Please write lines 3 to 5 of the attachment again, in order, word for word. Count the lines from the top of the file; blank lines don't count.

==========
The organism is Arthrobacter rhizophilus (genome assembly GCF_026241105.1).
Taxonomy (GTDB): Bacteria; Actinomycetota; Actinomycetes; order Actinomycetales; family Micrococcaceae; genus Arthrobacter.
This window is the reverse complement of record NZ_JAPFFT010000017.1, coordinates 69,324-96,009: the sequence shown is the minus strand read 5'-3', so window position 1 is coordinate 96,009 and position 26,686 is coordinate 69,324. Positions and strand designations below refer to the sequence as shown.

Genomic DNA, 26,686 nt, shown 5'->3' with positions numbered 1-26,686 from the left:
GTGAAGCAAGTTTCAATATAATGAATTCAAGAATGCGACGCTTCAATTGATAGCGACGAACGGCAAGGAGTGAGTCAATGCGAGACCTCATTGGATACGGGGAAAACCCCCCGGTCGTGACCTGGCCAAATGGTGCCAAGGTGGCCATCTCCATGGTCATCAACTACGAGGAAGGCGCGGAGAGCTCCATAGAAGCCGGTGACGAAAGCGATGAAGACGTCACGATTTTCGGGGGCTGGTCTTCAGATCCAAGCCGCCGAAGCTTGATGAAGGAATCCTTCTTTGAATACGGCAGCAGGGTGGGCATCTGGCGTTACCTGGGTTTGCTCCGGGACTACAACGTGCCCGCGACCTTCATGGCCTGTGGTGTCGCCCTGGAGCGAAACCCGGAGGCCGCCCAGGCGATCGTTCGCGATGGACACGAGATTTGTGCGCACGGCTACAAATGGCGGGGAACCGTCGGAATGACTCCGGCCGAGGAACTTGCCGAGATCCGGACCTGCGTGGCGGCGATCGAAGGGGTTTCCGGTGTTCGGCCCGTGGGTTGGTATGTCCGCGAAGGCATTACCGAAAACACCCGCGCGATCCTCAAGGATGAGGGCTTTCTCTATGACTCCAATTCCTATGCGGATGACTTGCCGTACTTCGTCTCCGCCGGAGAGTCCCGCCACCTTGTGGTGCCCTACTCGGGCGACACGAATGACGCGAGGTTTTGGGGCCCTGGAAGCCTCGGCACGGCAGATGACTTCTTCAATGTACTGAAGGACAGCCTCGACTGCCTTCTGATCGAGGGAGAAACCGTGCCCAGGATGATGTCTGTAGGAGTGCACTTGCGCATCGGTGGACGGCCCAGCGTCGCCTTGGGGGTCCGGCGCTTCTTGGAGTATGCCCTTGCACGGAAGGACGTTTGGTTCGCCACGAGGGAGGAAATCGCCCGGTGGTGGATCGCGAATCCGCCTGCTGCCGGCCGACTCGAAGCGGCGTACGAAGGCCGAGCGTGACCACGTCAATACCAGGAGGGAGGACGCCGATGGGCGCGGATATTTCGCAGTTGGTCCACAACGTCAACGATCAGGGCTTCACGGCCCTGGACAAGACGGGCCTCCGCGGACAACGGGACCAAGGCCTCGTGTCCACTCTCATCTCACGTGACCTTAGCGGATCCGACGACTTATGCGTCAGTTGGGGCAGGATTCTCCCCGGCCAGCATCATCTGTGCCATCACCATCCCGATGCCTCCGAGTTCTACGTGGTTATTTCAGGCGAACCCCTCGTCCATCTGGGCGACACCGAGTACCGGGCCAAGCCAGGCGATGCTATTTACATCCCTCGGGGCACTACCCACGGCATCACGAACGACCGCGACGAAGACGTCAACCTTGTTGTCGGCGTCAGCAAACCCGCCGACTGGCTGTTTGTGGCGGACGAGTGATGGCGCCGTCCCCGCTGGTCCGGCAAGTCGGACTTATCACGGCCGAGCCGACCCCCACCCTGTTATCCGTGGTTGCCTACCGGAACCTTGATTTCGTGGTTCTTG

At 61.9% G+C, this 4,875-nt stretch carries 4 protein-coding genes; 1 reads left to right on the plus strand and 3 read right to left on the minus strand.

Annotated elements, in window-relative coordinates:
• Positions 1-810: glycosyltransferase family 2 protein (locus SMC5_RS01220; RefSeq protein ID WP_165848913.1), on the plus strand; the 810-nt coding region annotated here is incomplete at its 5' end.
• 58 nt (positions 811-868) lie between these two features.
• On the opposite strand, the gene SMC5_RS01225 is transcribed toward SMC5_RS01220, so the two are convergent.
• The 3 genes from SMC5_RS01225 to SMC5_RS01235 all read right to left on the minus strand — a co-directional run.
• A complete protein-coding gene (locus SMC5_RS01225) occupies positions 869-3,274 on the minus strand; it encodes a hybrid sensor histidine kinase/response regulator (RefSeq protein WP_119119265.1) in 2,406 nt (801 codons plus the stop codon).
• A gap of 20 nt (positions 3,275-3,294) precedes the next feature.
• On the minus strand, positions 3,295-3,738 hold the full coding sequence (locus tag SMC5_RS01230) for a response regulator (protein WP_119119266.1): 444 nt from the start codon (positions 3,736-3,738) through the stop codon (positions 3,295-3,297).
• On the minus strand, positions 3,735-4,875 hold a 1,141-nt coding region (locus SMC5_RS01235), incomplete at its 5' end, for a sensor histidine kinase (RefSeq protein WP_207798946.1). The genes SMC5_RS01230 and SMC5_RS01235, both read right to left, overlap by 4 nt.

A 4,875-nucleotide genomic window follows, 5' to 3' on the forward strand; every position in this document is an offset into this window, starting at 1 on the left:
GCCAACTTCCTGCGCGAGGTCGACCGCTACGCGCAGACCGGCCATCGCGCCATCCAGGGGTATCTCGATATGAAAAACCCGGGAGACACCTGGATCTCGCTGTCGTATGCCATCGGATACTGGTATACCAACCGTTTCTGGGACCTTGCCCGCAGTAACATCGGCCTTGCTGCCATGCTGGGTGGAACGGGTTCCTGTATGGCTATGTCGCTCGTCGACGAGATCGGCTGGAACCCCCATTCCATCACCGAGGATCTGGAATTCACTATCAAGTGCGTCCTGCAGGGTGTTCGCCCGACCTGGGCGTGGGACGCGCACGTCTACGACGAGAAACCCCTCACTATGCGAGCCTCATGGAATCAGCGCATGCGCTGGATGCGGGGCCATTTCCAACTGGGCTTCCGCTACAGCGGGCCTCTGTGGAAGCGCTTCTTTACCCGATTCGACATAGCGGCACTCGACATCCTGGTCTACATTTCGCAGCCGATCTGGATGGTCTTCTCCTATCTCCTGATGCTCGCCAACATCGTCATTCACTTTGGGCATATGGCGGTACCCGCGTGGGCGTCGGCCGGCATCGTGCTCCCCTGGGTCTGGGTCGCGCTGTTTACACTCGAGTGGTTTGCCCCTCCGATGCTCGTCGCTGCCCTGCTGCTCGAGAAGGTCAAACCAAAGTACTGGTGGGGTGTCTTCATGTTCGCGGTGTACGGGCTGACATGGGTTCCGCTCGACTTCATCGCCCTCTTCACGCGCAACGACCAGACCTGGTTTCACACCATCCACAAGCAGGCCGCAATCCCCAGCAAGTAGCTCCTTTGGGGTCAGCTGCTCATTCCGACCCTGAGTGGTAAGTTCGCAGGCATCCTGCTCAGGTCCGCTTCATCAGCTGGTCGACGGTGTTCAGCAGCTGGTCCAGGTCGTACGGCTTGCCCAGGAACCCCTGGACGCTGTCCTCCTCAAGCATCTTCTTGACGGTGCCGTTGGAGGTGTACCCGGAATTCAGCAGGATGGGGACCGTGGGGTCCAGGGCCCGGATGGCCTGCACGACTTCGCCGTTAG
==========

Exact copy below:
This window is the reverse complement of record NZ_JAPFFT010000017.1, coordinates 69,324-96,009: the sequence shown is the minus strand read 5'-3', so window position 1 is coordinate 96,009 and position 26,686 is coordinate 69,324. Positions and strand designations below refer to the sequence as shown.

Genomic DNA, 26,686 nt, shown 5'->3' with positions numbered 1-26,686 from the left:
GTGAAGCAAGTTTCAATATAATGAATTCAAGAATGCGACGCTTCAATTGATAGCGACGAACGGCAAGGAGTGAGTCAATGCGAGACCTCATTGGATACGGGGAAAACCCCCCGGTCGTGACCTGGCCAAATGGTGCCAAGGTGGCCATCTCCATGGTCATCAACTACGAGGAAGGCGCGGAGAGCTCCATAGAAGCCGGTGACGAAAGCGATGAAGACGTCACGATTTTCGGGGGCTGGTCTTCAGATCCAAGCCGCCGAAGCTTGATGAAGGAATCCTTCTTTGAATACGGCAGCAGGGTGGGCATCTGGCGTTACCTGGGTTTGCTCCGGGACTACAACGTGCCCGCGACCTTCATGGCCTGTGGTGTCGCCCTGGAGCGAAACCCGGAGGCCGCCCAGGCGATCGTTCGCGATGGACACGAGATTTGTGCGCACGGCTACAAATGGCGGGGAACCGTCGGAATGACTCCGGCCGAGGAACTTGCCGAGATCCGGACCTGCGTGGCGGCGATCGAAGGGGTTTCCGGTGTTCGGCCCGTGGGTTGGTATGTCCGCGAAGGCATTACCGAAAACACCCGCGCGATCCTCAAGGATGAGGGCTTTCTCTATGACTCCAATTCCTATGCGGATGACTTGCCGTACTTCGTCTCCGCCGGAGAGTCCCGCCACCTTGTGGTGCCCTACTCGGGCGACACGAATGACGCGAGGTTTTGGGGCCCTGGAAGCCTCGGCACGGCAGATGACTTCTTCAATGTACTGAAGGACAGCCTCGACTGCCTTCTGATCGAGGGAGAAACCGTGCCCAGGATGATGTCTGTAGGAGTGCACTTGCGCATCGGTGGACGGCCCAGCGTCGCCTTGGGGGTCCGGCGCTTCTTGGAGTATGCCCTTGCACGGAAGGACGTTTGGTTCGCCACGAGGGAGGAAATCGCCCGGTGGTGGATCGCGAATCCGCCTGCTGCCGGCCGACTCGAAGCGGCGTACGAAGGCCGAGCGTGACCACGTCAATACCAGGAGGGAGGACGCCGATGGGCGCGGATATTTCGCAGTTGGTCCACAACGTCAACGATCAGGGCTTCACGGCCCTGGACAAGACGGGCCTCCGCGGACAACGGGACCAAGGCCTCGTGTCCACTCTCATCTCACGTGACCTTAGCGGATCCGACGACTTATGCGTCAGTTGGGGCAGGATTCTCCCCGGCCAGCATCATCTGTGCCATCACCATCCCGATGCCTCCGAGTTCTACGTGGTTATTTCAGGCGAACCCCTCGTCCATCTGGGCGACACCGAGTACCGGGCCAAGCCAGGCGATGCTATTTACATCCCTCGGGGCACTACCCACGGCATCACGAACGACCGCGACGAAGACGTCAACCTTGTTGTCGGCGTCAGCAAACCCGCCGACTGGCTGTTTGTGGCGGACGAGTGATGGCGCCGTCCCCGCTGGTCCGGCAAGTCGGACTTATCACGGCCGAGCCGACCCCCACCCTGTTATCCGTGGTTGCCTACCGGAACCTTGATTTCGTGGTTCTTG